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Does WOTUS Still Mean Woe Is Us?

On September 12, 2019, the Trump administration issued a final rule repealing the Obama 2015 “Waters of the US” (WOTUS) rule, which defined the scope of “waters” protected under the federal Clean Water Act (CWA). This is the Trump administration’s Step One in revising the WOTUS rule. The repeal is effective 60 days from its publication in the Federal Register.

The administration’s rationale for the repeal is that the 2015 rule overly expanded federal regulatory power under the Clean Water Act and the Commerce Clause, failed to adequately consider states’ rights, and suffered from procedural errors and lack of record support. The administration has specifically pointed to what it considers to be misinterpretations of the “significant nexus” concept derived from case law and the broadening of the “tributary” and “adjacency” concepts to include isolated waters and specific linear distances as issues to address with a new WOTUS rule. Although wetland jurisdiction is a hot issue that has grabbed public attention for years, the WOTUS rule affects more than wetland regulation under the CWA; it affects other CWA programs such as spill reporting and water pollution control as well.

Step Two of the administration’s plan will be to replace the 2015 rule with a new rule that redefines WOTUS in a way that limits federal jurisdiction. See 84 Fed. Reg. 4174 (2019). Until a new WOTUS rule replaces the 2015 rule, however, the CWA’s 1980 rules at 33 CFR and 40 CFR will be resurrected. Those rules arguably did not define WOTUS as broadly as the 2015 rule, but the Environmental Protection Agency and the US Army Corps of Engineers still pushed the envelope even then, aided by those agencies’ broad 2008 guidance documents interpreting Rapanos’ “significant nexus” test, which apparently remains in effect. This guidance is referenced several times in the rule-making preamble. So there may be no discernible difference in the status quo, especially in the 27 states in which the 2015 rule is enjoined. (The 2015 rule is presently in effect in only 22 states. New Mexico’s status is uncertain.) In theory, the repeal of the 2015 rule may moot those cases, but litigation is expected to continue over whichever WOTUS rules remain in place (or are enacted).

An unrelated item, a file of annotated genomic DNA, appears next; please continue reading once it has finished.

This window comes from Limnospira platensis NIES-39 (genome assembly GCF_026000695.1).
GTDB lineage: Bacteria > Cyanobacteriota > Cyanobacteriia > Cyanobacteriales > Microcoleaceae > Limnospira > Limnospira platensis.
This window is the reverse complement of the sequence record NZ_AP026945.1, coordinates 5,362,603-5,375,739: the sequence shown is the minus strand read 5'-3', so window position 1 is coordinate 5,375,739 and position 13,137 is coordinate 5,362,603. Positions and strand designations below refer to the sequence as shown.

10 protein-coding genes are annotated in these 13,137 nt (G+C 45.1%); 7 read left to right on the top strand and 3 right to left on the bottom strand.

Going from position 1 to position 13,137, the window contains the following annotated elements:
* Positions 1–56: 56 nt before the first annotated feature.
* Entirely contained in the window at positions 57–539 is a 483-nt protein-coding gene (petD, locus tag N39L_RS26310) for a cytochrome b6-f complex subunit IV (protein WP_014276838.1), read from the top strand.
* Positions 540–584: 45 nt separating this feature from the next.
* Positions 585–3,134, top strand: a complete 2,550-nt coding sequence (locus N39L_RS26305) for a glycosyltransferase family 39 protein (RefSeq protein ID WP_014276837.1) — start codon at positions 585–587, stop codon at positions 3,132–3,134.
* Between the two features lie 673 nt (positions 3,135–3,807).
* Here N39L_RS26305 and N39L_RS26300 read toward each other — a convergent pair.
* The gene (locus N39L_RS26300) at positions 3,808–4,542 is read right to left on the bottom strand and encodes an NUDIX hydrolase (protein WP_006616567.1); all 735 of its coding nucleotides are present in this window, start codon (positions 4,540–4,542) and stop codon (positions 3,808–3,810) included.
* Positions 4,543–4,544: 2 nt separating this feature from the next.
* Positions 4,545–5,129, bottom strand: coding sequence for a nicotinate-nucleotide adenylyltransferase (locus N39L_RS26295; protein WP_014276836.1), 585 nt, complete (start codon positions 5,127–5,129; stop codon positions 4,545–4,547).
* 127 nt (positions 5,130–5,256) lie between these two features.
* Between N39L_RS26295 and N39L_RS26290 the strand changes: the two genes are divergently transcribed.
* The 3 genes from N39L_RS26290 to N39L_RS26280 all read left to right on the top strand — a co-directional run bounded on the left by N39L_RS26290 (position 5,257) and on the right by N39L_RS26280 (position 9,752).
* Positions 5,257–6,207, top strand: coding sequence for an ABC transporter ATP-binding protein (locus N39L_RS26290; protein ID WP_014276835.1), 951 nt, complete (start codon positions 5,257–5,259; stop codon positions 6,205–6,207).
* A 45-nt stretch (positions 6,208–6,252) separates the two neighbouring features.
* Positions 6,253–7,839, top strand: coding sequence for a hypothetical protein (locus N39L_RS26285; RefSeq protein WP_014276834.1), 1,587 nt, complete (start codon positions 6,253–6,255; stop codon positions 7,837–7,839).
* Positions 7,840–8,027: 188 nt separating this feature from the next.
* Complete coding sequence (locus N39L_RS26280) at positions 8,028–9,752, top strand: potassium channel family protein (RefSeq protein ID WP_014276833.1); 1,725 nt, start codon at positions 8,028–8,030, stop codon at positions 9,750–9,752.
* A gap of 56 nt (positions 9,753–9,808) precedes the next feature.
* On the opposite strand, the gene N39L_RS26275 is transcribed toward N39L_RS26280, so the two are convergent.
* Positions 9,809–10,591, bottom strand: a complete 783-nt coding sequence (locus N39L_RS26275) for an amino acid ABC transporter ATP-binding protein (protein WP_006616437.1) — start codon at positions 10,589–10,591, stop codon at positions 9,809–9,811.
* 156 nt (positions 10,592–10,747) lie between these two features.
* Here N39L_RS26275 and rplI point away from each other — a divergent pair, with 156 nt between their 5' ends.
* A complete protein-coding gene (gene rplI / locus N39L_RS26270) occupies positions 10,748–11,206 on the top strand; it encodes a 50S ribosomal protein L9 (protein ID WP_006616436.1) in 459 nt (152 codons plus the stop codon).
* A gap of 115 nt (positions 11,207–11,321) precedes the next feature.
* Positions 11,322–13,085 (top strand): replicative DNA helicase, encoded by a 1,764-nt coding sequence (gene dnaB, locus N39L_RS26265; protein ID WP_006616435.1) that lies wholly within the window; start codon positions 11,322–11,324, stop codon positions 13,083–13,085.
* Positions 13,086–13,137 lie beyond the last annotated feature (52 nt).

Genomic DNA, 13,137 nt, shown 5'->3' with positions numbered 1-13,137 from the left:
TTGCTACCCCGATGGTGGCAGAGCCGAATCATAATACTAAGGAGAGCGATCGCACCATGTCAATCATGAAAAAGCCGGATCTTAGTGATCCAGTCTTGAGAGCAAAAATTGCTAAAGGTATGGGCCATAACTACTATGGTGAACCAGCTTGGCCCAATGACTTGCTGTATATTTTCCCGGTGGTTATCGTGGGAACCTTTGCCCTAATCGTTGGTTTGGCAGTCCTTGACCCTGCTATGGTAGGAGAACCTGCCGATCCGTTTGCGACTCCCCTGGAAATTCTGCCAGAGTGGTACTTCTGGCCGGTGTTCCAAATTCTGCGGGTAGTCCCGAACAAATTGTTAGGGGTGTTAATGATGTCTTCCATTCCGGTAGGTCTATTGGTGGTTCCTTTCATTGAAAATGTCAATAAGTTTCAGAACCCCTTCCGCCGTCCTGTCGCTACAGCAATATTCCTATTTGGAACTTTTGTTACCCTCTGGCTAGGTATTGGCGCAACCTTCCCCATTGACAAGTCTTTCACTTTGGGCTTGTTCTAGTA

What should wetland permit applicants do in the meantime? The preamble of the Step One rule says if they have final jurisdictional determinations already, they may keep them or seek a new determination. However, with the 2008 Rapanos Guidance in effect when the repeal becomes effective, there could be no substantial difference between the 1980 rules and the 2015 rules until a new rule is finalized in the future.

© 2020 Jones Walker LLPNational Law Review, Volume IX, Number 261


About this Author

Stanley Millan, Litigation Attorney, Jones Walker Law Firm
Special Counsel

Stan Millan is a member of the firm's Business & Commercial Litigation Practice Group, and he divides his practice between transactional and litigation work. His practice consists of environmental law, administrative law, green and government contracts law. He is LEED® AP-certified by the U.S. Green Building Council. Mr. Millan's practice extends to the entire panoply of air, water, and waste regulation, including compliance counseling and defense before the U.S. Environmental Protection Agency (EPA), the Louisiana Department of Environmental Quality (LDEQ), and...

Elise Henry, Lawyer, Jones Walker Law Firm, Environmental Compliance

Elise Henry is an associate in the firm's Business & Commercial Litigation Practice Group and practices in the firm's New Orleans office. Ms. Henry focuses her practice on environmental regulatory compliance and litigation.

Before joining Jones Walker, Ms. Henry has represented title insurance companies, insured lenders, contractors, developers, condominium associations, and individuals in litigation related to title insurance claims and curative actions, construction, landlord/tenant disputes, evictions, purchase agreements, and other real estate and commercial issues.

Ms. Henry is a 2014 graduate of the University of Maryland Carey School of Law, where she graduated magna cum laude and was inducted into the Order of the Coif. She was the Senior Articles Editor for the University of Maryland Law Journal of Race, Religion, Gender, and Class; Jewish Law Student Association President; and Student Bar Association Representative.